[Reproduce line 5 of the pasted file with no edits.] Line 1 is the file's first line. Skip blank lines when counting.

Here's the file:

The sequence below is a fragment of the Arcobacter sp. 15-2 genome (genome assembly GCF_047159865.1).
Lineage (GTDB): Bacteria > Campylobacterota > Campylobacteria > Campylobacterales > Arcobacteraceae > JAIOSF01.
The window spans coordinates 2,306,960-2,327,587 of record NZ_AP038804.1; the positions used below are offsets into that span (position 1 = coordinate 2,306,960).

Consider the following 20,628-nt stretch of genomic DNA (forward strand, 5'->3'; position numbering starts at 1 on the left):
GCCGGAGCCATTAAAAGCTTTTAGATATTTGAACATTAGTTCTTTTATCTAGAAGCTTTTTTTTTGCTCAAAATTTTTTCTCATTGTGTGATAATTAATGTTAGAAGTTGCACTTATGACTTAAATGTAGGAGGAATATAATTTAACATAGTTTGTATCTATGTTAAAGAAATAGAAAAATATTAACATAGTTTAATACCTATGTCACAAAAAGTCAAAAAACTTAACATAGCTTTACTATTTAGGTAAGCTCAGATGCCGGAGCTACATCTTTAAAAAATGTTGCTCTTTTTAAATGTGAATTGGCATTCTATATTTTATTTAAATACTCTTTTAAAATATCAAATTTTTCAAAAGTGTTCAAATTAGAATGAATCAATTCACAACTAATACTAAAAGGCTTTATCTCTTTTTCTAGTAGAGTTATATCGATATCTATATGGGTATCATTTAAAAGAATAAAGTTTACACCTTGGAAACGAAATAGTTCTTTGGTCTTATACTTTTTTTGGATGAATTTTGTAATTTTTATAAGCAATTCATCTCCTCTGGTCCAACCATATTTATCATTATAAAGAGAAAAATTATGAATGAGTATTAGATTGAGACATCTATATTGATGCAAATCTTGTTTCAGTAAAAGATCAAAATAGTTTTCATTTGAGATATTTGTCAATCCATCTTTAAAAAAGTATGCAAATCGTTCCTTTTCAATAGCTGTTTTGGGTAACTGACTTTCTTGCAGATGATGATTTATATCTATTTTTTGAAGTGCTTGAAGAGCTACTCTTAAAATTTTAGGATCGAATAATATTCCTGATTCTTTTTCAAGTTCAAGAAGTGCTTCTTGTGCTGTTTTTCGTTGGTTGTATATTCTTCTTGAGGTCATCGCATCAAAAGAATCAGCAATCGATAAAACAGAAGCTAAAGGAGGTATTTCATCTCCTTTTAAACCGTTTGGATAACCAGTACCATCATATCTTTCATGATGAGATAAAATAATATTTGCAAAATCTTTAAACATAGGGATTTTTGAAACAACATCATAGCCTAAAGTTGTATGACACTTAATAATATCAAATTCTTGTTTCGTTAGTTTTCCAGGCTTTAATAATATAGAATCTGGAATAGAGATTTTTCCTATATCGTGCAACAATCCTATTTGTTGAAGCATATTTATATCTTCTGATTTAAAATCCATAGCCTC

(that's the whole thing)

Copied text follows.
GCCGGAGCCATTAAAAGCTTTTAGATATTTGAACATTAGTTCTTTTATCTAGAAGCTTTTTTTTTGCTCAAAATTTTTTCTCATTGTGTGATAATTAATGTTAGAAGTTGCACTTATGACTTAAATGTAGGAGGAATATAATTTAACATAGTTTGTATCTATGTTAAAGAAATAGAAAAATATTAACATAGTTTAATACCTATGTCACAAAAAGTCAAAAAACTTAACATAGCTTTACTATTTAGGTAAGCTCAGATGCCGGAGCTACATCTTTAAAAAATGTTGCTCTTTTTAAATGTGAATTGGCATTCTATATTTTATTTAAATACTCTTTTAAAATATCAAATTTTTCAAAAGTGTTCAAATTAGAATGAATCAATTCACAACTAATACTAAAAGGCTTTATCTCTTTTTCTAGTAGAGTTATATCGATATCTATATGGGTATCATTTAAAAGAATAAAGTTTACACCTTGGAAACGAAATAGTTCTTTGGTCTTATACTTTTTTTGGATGAATTTTGTAATTTTTATAAGCAATTCATCTCCTCTGGTCCAACCATATTTATCATTATAAAGAGAAAAATTATGAATGAGTATTAGATTGAGACATCTATATTGATGCAAATCTTGTTTCAGTAAAAGATCAAAATAGTTTTCATTTGAGATATTTGTCAATCCATCTTTAAAAAAGTATGCAAATCGTTCCTTTTCAATAGCTGTTTTGGGTAACTGACTTTCTTGCAGATGATGATTTATATCTATTTTTTGAAGTGCTTGAAGAGCTACTCTTAAAATTTTAGGATCGAATAATATTCCTGATTCTTTTTCAAGTTCAAGAAGTGCTTCTTGTGCTGTTTTTCGTTGGTTGTATATTCTTCTTGAGGTCATCGCATCAAAAGAATCAGCAATCGATAAAACAGAAGCTAAAGGAGGTATTTCATCTCCTTTTAAACCGTTTGGATAACCAGTACCATCATATCTTTCATGATGAGATAAAATAATATTTGCAAAATCTTTAAACATAGGGATTTTTGAAACAACATCATAGCCTAAAGTTGTATGACACTTAATAATATCAAATTCTTGTTTCGTTAGTTTTCCAGGCTTTAATAATATAGAATCTGGAATAGAGATTTTTCCTATATCGTGCAACAATCCTATTTGTTGAAGCATATTTATATCTTCTGATTTAAAATCCATAGCCTC